Immediately after the series, Alan Eagleson and Hockey Canada officials boldly announced that these mysterious players would soon be competing for the Stanley Cup, even as soon as the following year. It wasn’t to be, but I suppose the Eagle and others meant well.

Hockey changed after 1972. Gradually the NHL’s doors were thrown wide open, and stars now fill the ice from distant ports. I feel extremely fortunate to have seen things from the beginning, to have witnessed the historic Summit Series as an adult, and I became a lifetime student of what had transpired during that September of forty years ago.

I met a few of the Soviet players while I was in St. Petersburg years later and they were quite pleasant, although Boris Mikhailov seemed to have cared less when he learned I was Canadian. But he was a rotten bastard on the ice too, one who enjoyed kicking with his skate blade, so it wasn’t a complete surprise. I will say this about this excellent forward and yapper. Mikhailov was his team’s true leader. He was the Phil Esposito of the Russian squad.

I’ve put some things together for this 44-year anniversary, which I’ll be posting over the next little while, and I hope you’ll enjoy.

Dave Bidini’s Book, Which Mentions…..

Toronto author, musician, and media personality Dave Bidini wrote a book in 2012 about the 1972 Summit Series titled ‘A Wild Stab For It – This Is Game Eight From Russia’, and included in it is a small piece about my wife and I.

And although my wife is mostly known as Luciena, her birth name is Ludmilla, as you see here in the book. She also goes by Luda, Lucy, and Luce.

Pages shown with kind permission from the author:

Game 8 – Four And A Half Rubles

Because we’re in September………

From my collection, a ticket stub from the final game of the 1972 Canada-Russia Summit Series. The one that would forever change Paul Henderson’s life.

Four and a half rubles in 1972 was the equivalent of just over three cents. Cheap like borscht. Cheaper than borscht.

Have you ever been to a hockey game that cost three cents?

ticket stub


Lots To Read (If You Want)

I once phoned Hall of Famer and ex-Hab Bert Olmstead in Calgary (he was in the phone book), hoping to get him to talk about the old days with the Rocket and Stanley Cups etc. He hung up on me.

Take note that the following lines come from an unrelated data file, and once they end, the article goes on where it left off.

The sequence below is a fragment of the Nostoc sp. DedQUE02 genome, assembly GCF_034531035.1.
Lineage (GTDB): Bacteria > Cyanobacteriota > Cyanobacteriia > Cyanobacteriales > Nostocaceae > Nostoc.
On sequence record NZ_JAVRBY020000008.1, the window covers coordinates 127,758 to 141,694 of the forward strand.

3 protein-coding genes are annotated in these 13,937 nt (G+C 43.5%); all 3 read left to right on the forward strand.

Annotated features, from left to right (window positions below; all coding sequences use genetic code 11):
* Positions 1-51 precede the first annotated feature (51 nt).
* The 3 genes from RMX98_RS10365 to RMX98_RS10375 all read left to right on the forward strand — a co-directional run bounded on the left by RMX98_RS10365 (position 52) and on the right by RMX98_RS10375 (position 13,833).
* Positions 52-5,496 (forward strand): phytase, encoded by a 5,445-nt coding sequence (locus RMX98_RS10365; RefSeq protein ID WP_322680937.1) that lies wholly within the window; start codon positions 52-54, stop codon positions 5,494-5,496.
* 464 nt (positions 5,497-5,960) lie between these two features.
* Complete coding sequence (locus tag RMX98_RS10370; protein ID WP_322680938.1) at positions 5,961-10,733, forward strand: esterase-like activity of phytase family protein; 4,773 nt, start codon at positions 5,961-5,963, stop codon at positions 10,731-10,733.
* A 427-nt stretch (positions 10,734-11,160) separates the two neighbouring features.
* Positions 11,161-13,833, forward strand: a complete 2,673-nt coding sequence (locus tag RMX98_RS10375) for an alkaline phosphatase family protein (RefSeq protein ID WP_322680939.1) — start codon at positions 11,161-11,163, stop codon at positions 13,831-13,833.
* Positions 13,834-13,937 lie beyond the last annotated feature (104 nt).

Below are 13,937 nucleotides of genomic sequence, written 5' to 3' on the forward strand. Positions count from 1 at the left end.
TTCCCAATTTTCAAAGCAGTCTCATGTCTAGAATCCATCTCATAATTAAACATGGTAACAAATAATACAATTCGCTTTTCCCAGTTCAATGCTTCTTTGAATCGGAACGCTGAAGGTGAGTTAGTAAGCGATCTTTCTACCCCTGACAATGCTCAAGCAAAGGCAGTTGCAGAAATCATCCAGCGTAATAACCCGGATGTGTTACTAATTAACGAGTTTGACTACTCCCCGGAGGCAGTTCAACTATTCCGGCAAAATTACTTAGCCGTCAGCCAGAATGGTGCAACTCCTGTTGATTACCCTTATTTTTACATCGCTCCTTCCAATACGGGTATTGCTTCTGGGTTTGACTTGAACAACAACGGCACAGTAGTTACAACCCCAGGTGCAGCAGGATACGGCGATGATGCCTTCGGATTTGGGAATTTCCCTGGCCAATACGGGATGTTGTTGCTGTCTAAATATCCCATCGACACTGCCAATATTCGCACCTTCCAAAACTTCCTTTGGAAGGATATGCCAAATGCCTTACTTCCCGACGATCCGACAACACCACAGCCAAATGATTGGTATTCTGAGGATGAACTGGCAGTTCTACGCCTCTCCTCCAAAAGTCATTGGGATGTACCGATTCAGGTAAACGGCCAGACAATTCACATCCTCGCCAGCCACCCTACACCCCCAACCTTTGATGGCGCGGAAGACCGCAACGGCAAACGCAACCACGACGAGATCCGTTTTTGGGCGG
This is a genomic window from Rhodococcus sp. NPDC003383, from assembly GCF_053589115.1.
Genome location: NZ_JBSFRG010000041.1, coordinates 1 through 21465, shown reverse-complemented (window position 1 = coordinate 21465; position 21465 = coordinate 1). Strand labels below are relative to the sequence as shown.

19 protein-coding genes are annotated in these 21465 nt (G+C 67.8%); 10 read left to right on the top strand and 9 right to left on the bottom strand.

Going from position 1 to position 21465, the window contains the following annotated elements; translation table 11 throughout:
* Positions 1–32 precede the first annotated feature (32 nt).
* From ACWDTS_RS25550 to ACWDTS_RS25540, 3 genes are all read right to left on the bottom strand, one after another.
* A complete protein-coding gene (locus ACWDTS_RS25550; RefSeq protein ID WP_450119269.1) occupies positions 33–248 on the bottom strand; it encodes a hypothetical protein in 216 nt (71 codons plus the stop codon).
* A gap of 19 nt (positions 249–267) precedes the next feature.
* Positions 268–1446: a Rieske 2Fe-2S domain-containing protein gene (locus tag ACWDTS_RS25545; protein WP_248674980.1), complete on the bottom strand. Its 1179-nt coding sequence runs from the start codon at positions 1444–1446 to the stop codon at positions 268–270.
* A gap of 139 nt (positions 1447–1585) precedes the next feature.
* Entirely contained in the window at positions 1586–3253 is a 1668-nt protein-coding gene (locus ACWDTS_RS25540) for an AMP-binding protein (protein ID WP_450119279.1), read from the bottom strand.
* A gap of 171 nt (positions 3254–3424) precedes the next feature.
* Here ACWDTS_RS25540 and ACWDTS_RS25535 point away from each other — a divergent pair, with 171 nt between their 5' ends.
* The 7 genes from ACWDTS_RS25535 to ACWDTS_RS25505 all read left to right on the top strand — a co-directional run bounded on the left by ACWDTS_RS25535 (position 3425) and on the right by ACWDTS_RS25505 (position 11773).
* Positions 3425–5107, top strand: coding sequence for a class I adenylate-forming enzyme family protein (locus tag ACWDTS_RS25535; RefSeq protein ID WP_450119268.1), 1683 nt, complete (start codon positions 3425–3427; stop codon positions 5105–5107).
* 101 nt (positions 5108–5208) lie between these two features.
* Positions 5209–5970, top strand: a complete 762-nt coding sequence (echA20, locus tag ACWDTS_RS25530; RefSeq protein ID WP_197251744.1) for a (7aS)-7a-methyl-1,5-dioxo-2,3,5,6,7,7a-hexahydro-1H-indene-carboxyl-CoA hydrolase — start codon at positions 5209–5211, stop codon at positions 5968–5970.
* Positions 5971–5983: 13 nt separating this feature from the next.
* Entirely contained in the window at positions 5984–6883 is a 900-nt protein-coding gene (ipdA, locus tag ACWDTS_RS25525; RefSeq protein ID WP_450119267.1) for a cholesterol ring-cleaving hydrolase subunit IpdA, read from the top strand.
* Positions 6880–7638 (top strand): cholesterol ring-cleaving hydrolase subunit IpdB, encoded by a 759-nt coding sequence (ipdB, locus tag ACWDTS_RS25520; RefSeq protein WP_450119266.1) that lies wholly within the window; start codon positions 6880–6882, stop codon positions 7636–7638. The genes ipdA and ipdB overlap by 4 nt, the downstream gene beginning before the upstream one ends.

When I had my sports bar in Powell River, Frank Mahovlich and Red Storey came in while on an oldtimers tour. Frank told me the Montreal organization was so much better than the Leaf organization. We fed them a spaghetti dinner. That night, referee Storey, with a microphone, told the crowd that the spaghetti at Kane’s was the best.

I spoke to the Habs’ Jim Roberts after a game at the old Forum when I was about 13 , several years before it was renovated in 1968. He was nice to me and I decided to start a Jim Roberts fan club. I didn’t because I figured it was too much work and he wasn’t a good enough player.

I met the Rocket when he was refereeing an oldtimers game in Calgary. I told him he’d sent me a Christmas card when I was about 8 years old and he said he used to send out lots of cards but didn’t remember much at all about the old days. My sister took a picture of him, then the Rocket said he wanted me to take a picture of him with my sister.

My dad took me to a Montreal-Toronto game back in the 1950s. Somehow he corralled coach Toe Blake in the lobby and asked him to take my hockey book into the dressing room and get Doug Harvey to sign it. Blake did.

My peewee coach in Orillia, Jack Dyte, played 27 games for the Chicago Blackhawks during the 1943-44 season. He had one goal and 31 penalty minutes.  He played alongside Punch Imlach for the Quebec Aces in the old Quebec Senior League and against the Rocket before Richard joined the Habs.

When I lived in Ottawa, it was well known that a somewhat down-and-out Doug Harvey was living in a railway car (which was once used by Canadian PM John Diefenbaker) at the race track across the river in Hull. And what did I do? Nothing. Didn’t go there. Didn’t bring him any smokes or a bottle. Didn’t invite him home for a turkey dinner. Nothing. It’s a big regret.